You received your Bachelor's Degree from the University of Valencia...
Yes, I studied law there, and then I came to the US and studied law there, too. The law programme in Valencia was meant to last for six years, but I finished it in five. I met a boyfriend, and I was in a rush to finish my studies and begin working.
What was your first job when you arrived in the US?
In 1997, I was working at a law firm in Spain when I learned about immigration issues. My boyfriend at the time was an American citizen, and he didn’t have any papers while he was in Spain. The laws in Spain did not provide for a work permit. Until that time, I wasn’t even aware that people needed a work permit. The ordeal sparked my interest in immigration issues, and this was the beginning of the rest of my life. To help my boyfriend, I asked for advice at labour unions in the city. These unions directed me to immigration centres, where I discovered lines of people - from West Africa, North Africa, the Arab world, Central America and the Balkans - waiting. One of the lawyers at the centre told me that there was nothing that could be done for these people, but he wanted to take down all their information, in case a new law came up that could be of use to the immigrants. I decided to volunteer for the centre in the evenings.
My boyfriend and I came to San Francisco in 1999, and my first job was at an immigration law firm downtown called Park & Taylor. One of the reasons they hired me is because Park was obsessed with the Spanish Civil War. Both of my grandfathers fought in the War, and one of them was even part of the Anarchist movement. I told Park my grandfather's story, and I think that got me the job. Working as a paralegal for Park & Taylor taught me a lot about professional life. We moved to San Francisco with no money and no relatives in the city. I figured that as long as I could work, I would be fine. I have never been afraid of hard work.
Could you practice in the US?
No. I took the California Bar in 2002, but I failed the multiple-choice section (although I did very well in the essay section). To be honest, I think the language barrier was my problem at the time: I arrived in the US in 1999, and I did not have enough professional experience in English to be able to pass the Bar. The multiple-choice questions largely focus on reading comprehension, and require deduction and a grasp of the language that I just didn't have. In the end, my experience with the Bar exam was a big lesson. I was devastated at the time. I’m not a hysterical person, and I had already experienced sad moments in life, but failing the Bar exam was very painful for me. I was burned out, working so hard at Park & Taylor, and I thought passing the Bar would be the way to liberate myself. Culturally, American lawyers often look down on individuals who are not a qualified, if they have an accent, or if they are from another country entirely. At the Center for Justice and Accountability (CJA), we have a lawyer from South America who kicks ass, but he’s not a white man from the US. There are people who want to make sure that he notices it, and I hate it.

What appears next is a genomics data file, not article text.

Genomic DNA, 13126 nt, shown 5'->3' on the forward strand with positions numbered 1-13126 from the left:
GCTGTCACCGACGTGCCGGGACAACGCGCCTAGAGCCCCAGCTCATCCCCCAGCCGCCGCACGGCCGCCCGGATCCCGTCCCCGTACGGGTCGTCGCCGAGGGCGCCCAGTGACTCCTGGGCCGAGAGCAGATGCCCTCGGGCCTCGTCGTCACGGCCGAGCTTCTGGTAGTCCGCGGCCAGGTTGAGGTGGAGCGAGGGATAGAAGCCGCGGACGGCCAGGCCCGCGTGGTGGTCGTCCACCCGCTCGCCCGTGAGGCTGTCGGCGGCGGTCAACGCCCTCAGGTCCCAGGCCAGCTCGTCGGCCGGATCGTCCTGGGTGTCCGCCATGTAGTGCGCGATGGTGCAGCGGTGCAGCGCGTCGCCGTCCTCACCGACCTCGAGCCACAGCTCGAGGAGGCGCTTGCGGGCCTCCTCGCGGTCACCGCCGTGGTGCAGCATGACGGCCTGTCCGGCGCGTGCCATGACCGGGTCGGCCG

I felt discriminated against because I had an accent, I didn’t pass the Bar, and my dreams had been shot. At the same time, I was too proud to go back to Spain. Returning home was never an option.
Did you get involved with CJA at this point?
When I was studying for the Bar, some Salvadoran men approached me about the CJA. They were frank about the organisation, and told me: “This is a bunch of ‘gringos' trying to do the right thing, but they have no idea how to do it. You know so much about the Central American political climate, you should volunteer with them.” I knew enough about the indictment and arrest of Augusto Pinochet (from my life in Spain), and I loved the idea of these officials being brought to justice. The CJA was building a case around El Salvador, a country I was very familiar with because of my work at Park & Taylor. In a year and a half at the immigration firm, I probably processed more than 800 immigration applications from Salvadoran people. I listened to many stories about the violence in El Salvador and the solidarity movement.
I approached the Legal Director of the CJA at the time, and he tested my Spanish by just shoving a case file from Honduras at me, and asking me to make sense of it. I had no idea what I was doing, but I took an investigatory approach to the work. I would call people in Honduras and use whatever contacts I had to ask for evidence. Suddenly the investigation became outrageous. I located two witnesses that had never been found and lived on a Caribbean island. They agreed to testify because they trusted me, and I was so thrilled and proud of my work, and moved by the way the trial was moving forward. All of this occurred while I was studying for the Bar, and a colleague turned to me and said, “Isn’t this why you’re taking the Bar in the first place?” I soon came to the realisation that I didn’t need to pass the Bar in order to do the work that I loved. I stayed on at the CJA as a volunteer.